Sometimes, there are things in sports that make you scratch your head. The tortoise beating the hare. Secretariat. Joey Chestnut and his appetite for hot dogs.
It might not be quite to that extreme, but the series between the Utah Jazz (44-16) and the Minnesota Timberwolves (17-44) ranks up there — at least for the 2020-21 season.
The Jazz have dominated opponents at home and only have four losses in 30 games at Vivint Arena this season, and two of them belong to the T-wolves.
There are only two other teams — Phoenix and Washington — that have multiple wins over Utah, and Minnesota sports a 2-0 record against the team with the best record in the NBA.
While none of that seems to make much sense, the two teams will go at it again Monday in Minneapolis. It’s a game the Jazz really need to win as they attempt to earn the No. 1 seed throughout the playoffs.
But Utah will have to play better than it did at home on Saturday night while laying an egg.
“It’s another game where we have to learn from our mistakes,” Jazz point guard Mike Conley said. “We all had our times in the game where we wish we would have made a different decision or gave a little bit more effort.”
The Jazz can’t use being without injured All-Star Donovan Mitchell as an excuse. They had won five of six previous outings he’d missed this season.
They usually have plenty of guys who can light up the scoreboard too, but nobody other than Bojan Bogdonavic, who had 30 points, did much on the offensive end to pick up the slack. In fact, the opposite was true. The Jazz only shot 40.2 percent overall and watched as the Timberwolves scored 23 points off their 20 turnovers.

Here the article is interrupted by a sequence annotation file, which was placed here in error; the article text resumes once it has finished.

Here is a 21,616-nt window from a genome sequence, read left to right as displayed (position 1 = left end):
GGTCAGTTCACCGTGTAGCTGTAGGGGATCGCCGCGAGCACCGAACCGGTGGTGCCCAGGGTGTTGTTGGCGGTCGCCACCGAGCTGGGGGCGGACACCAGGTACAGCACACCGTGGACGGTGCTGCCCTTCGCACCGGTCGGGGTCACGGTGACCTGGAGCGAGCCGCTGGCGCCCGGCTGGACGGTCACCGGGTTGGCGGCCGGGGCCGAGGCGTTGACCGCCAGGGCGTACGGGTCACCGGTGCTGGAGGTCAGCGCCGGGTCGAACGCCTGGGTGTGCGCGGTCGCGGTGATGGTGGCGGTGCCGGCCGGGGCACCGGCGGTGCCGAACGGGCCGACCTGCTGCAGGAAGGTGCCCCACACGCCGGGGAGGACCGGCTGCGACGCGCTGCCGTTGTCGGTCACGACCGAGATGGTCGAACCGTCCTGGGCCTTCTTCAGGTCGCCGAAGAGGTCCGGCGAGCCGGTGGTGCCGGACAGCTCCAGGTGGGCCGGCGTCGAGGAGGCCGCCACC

“We stayed disciplined to what we wanted to do,” Minnesota center Karl-Anthony Towns said. “And how we wanted to get the job done and it worked out for us.”
Towns played well as usual with 24 points and 12 rebounds and D’Angelo Russell’s 23 points off the bench were helpful to Minnesota’s cause. But rookie guard Anthony Edwards was perhaps the game’s MVP with 23 points, nine rebounds, five steals and four assists.
“He has the ability to make plays not every player can,” Timberwolves coach Chris Finch said. “When you see that, you’re inspired.”
The rest of Minnesota had eight steals.
“If we’re giving up that many possessions, you make it virtually impossible,” Jazz coach Quin Snyder said. “You have to almost be perfect in other aspects of the game.”
Gobert lamented that the Jazz couldn’t find a way to score after that 40-point first quarter. Utah only had 56 the rest of the way. He credited Minnesota for playing a role in that.
“They played hard,” Gobert said. “They played with energy and they forced us into a lot of turnovers.”
Snyder said it’s “a focus thing” for the Jazz.
“It’s something we’re aware of,” he said. “It has to be important every possession. That’s gonna be crucial for us if we’re going to win.”
That goes for the Jazz no matter who they are playing, even the Timberwolves.
–Field Level Media